My Personal Views on Mel Gibson's "The Passion"


by Mitch Battros (ECTV)

Perhaps this is as good a time as any to clarify my beliefs, hope, and vision regarding the release of "The Passion". From this point on, news will be coming out fast and furious. Unfortunately, there can be mis-understandings, mis-directed passions, and un-checked judgments as a consequence of warp speed technology. Therefore, let me state ever so delicately my stance regarding the emotional quake Mel Gibson's "The Passion of the Christ" is about to unleash.

First - my belief...I believe there is a difference between religion and spirituality. One might say religion is man made, hence the so many varied disciplines of rituals, traditions, and understandings. And one might say spirituality is God made. Perhaps it can be said this way. The essence of spirituality is involved in all religions, but not all religions embrace spirituality. This is to say, when speaking on a spiritual level, all languages are transformed, but to speak in religious terms, not all spirituality can translate. Why? Because when you make the jump from spirit to religion; language, and the meaning of that language, are used. It's what makes this dimension, this dimension. A sort of linear understand absent of depth. When the spoken word is used, regardless of the language, a history of positive and negative surmise always is accompanied. It really could be no other way. It is what makes humans, humans.

I am told, Mel Gibson was keenly aware of this quandary. This is why he used two ancient languages in the movie. Of course Aramaic (the language of Jesus), and Latin. Yes, folks it will be sub-titled. But wait, perhaps this was the perfect way to present the essence of 'spirit' without getting weighted in 'religion'. Not only did Mel Gibson implement this wisdom of ancient language, I am told very little language is used at all. "It is the graphic scenes themselves which tell the story". Visuals without words. Meaning without dialogue. A story of events without description. The absence of an actor coming forward in the way of a sports commentator saying "now let me tell you what you just saw".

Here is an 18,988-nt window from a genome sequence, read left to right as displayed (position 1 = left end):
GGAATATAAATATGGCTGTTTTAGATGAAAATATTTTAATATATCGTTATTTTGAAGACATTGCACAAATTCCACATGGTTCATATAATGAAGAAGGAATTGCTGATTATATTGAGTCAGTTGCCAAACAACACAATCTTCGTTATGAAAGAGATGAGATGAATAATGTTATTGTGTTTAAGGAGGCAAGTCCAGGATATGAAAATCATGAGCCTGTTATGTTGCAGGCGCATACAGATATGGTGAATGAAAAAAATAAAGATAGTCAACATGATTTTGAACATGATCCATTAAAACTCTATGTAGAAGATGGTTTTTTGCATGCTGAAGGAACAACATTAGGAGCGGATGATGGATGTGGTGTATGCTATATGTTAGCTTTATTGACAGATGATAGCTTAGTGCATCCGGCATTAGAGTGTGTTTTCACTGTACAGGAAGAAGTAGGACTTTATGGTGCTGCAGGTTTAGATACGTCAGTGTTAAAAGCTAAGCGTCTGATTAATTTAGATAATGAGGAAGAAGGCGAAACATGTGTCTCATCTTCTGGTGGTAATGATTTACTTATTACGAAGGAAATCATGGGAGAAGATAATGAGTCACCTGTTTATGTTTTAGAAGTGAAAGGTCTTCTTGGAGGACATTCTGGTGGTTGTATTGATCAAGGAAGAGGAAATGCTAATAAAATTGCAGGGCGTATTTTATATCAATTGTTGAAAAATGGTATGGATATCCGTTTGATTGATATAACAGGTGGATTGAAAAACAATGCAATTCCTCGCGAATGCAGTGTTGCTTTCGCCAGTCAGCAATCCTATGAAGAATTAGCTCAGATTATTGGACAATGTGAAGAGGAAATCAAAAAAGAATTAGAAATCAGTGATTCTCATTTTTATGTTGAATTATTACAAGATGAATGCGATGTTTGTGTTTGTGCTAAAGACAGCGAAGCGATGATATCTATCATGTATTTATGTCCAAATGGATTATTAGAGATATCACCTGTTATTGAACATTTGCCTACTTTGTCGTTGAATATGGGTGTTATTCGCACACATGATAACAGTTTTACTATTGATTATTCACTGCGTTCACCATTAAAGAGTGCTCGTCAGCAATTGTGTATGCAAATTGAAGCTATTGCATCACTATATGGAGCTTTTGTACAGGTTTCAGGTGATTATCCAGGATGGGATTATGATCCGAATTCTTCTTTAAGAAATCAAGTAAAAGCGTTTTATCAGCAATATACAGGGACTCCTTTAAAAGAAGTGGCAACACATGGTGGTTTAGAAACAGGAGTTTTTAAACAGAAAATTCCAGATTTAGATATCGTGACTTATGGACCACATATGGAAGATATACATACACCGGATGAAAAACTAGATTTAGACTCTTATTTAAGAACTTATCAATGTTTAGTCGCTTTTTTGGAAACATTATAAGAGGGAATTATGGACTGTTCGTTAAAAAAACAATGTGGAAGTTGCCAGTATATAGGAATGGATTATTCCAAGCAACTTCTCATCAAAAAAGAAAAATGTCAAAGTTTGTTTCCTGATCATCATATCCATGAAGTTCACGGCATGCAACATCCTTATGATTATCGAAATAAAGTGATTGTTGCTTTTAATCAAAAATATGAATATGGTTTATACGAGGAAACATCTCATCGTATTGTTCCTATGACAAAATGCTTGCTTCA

Second - my hope...My hope is that man's need to describe what was meant, will be set aside. Even if only for one month. The hope that 'religious' prejudice will be set aside, allowing for the discussion of "ones truth", not "the truth" which so many of us are conditioned to do. Maybe this movie will put preachers, rabbi's, priest, and ministers out of business. Why? so commentary will not enter into the making of "your truth". So the mantra of "now let me tell you what you really saw" will be left out. That all conversations will begin with "okay, now let me speak from the perspective of "my truth" not "the truth". Will this happen? I seriously doubt it. But maybe it could for just the first 20 minutes after the movie. Maybe for that time spent in the lobby of the theater. Maybe for just the time it takes to drive home. Maybe for a least that one phone call you make telling someone you just saw "The Passion". Yes folks, remember it is just 'my hope'.

Third - my vision...In my interview last night with Rich Anders, author of "End of the World; Then What?", he mentioned his belief about this movie could be "the shift of consciousness, can change in the blink of an eye". He was suggesting that Mel Gibson's movie could in some way, usher in what Christians describe as "the second coming". Now perhaps this on its own may not be enough to change a world, but when coupled with Mayan prophecy .... and it will happen this year. No-no, this is not the end of the world, but as the Hopi's say, it may be "The End of The World...As We Know It".

And finally, I am hoping and maintain in my vision, this is not a Christian movie, or a Catholic movie, or a Jewish movie, or a Islam movie, or a Buddhist movie. No, my hope and vision is that this will transpire all religions and present as a "Spiritual Movie". Now will somebody out there get this article to Mel Gibson. I sure would like to have him on the show. Wouldn't you!

In the words of Mel Gibson himself: ""I hope it inspires introspection, and I think it does," Gibson says. "I want to inspire and make people feel."

You can see ABC's article about his interview with Diane Sawyer here: